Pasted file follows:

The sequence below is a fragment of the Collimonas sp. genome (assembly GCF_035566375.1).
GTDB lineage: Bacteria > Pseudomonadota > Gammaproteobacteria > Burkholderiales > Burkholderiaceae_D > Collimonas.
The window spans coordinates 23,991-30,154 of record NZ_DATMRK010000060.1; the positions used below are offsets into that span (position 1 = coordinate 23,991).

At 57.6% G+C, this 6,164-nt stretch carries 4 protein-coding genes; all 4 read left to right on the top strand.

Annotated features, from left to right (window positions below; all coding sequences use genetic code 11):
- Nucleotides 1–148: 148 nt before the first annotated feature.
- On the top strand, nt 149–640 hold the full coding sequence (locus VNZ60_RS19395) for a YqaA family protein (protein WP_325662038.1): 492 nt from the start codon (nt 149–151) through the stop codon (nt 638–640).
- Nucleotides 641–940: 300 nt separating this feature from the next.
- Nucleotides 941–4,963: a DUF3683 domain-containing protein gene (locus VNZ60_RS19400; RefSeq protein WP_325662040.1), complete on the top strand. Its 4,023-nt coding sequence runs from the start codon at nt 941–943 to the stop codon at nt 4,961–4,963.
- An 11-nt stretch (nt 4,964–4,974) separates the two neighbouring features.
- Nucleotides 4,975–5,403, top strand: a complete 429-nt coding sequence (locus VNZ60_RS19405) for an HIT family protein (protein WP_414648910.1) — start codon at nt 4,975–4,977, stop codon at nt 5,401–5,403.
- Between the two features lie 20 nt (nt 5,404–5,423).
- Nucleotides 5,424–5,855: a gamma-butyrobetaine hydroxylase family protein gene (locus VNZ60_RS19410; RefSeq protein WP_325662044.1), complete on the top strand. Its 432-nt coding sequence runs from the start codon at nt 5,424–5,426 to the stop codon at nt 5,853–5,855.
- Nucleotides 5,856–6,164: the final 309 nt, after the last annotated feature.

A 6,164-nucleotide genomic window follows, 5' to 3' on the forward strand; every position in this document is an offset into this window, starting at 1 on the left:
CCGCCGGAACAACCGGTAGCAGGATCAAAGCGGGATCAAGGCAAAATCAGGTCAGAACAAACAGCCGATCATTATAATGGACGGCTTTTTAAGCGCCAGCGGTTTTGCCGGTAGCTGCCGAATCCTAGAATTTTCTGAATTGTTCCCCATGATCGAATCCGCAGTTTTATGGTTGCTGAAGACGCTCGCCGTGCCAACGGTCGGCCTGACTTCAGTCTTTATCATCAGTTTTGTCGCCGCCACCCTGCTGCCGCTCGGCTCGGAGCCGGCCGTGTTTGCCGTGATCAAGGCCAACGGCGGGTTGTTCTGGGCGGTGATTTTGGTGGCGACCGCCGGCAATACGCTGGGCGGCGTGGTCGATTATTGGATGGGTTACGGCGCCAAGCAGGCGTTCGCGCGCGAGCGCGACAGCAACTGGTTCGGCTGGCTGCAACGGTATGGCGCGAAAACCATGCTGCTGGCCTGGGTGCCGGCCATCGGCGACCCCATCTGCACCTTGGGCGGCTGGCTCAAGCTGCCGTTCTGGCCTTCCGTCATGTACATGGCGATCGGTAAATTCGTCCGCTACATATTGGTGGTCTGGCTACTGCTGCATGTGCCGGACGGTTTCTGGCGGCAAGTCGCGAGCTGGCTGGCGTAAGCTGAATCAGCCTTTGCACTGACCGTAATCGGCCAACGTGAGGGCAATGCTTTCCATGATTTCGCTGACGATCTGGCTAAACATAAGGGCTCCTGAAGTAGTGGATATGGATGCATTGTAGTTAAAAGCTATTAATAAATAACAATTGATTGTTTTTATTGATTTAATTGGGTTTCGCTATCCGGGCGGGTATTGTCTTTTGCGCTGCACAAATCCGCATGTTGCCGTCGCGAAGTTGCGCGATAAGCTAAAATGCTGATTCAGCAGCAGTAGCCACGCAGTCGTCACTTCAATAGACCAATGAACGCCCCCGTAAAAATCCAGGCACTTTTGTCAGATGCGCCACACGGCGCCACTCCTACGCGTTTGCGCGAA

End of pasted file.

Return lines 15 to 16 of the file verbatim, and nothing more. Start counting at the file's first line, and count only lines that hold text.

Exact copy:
A 6,164-nucleotide genomic window follows, 5' to 3' on the forward strand; every position in this document is an offset into this window, starting at 1 on the left:
CCGCCGGAACAACCGGTAGCAGGATCAAAGCGGGATCAAGGCAAAATCAGGTCAGAACAAACAGCCGATCATTATAATGGACGGCTTTTTAAGCGCCAGCGGTTTTGCCGGTAGCTGCCGAATCCTAGAATTTTCTGAATTGTTCCCCATGATCGAATCCGCAGTTTTATGGTTGCTGAAGACGCTCGCCGTGCCAACGGTCGGCCTGACTTCAGTCTTTATCATCAGTTTTGTCGCCGCCACCCTGCTGCCGCTCGGCTCGGAGCCGGCCGTGTTTGCCGTGATCAAGGCCAACGGCGGGTTGTTCTGGGCGGTGATTTTGGTGGCGACCGCCGGCAATACGCTGGGCGGCGTGGTCGATTATTGGATGGGTTACGGCGCCAAGCAGGCGTTCGCGCGCGAGCGCGACAGCAACTGGTTCGGCTGGCTGCAACGGTATGGCGCGAAAACCATGCTGCTGGCCTGGGTGCCGGCCATCGGCGACCCCATCTGCACCTTGGGCGGCTGGCTCAAGCTGCCGTTCTGGCCTTCCGTCATGTACATGGCGATCGGTAAATTCGTCCGCTACATATTGGTGGTCTGGCTACTGCTGCATGTGCCGGACGGTTTCTGGCGGCAAGTCGCGAGCTGGCTGGCGTAAGCTGAATCAGCCTTTGCACTGACCGTAATCGGCCAACGTGAGGGCAATGCTTTCCATGATTTCGCTGACGATCTGGCTAAACATAAGGGCTCCTGAAGTAGTGGATATGGATGCATTGTAGTTAAAAGCTATTAATAAATAACAATTGATTGTTTTTATTGATTTAATTGGGTTTCGCTATCCGGGCGGGTATTGTCTTTTGCGCTGCACAAATCCGCATGTTGCCGTCGCGAAGTTGCGCGATAAGCTAAAATGCTGATTCAGCAGCAGTAGCCACGCAGTCGTCACTTCAATAGACCAATGAACGCCCCCGTAAAAATCCAGGCACTTTTGTCAGATGCGCCACACGGCGCCACTCCTACGCGTTTGCGCGAA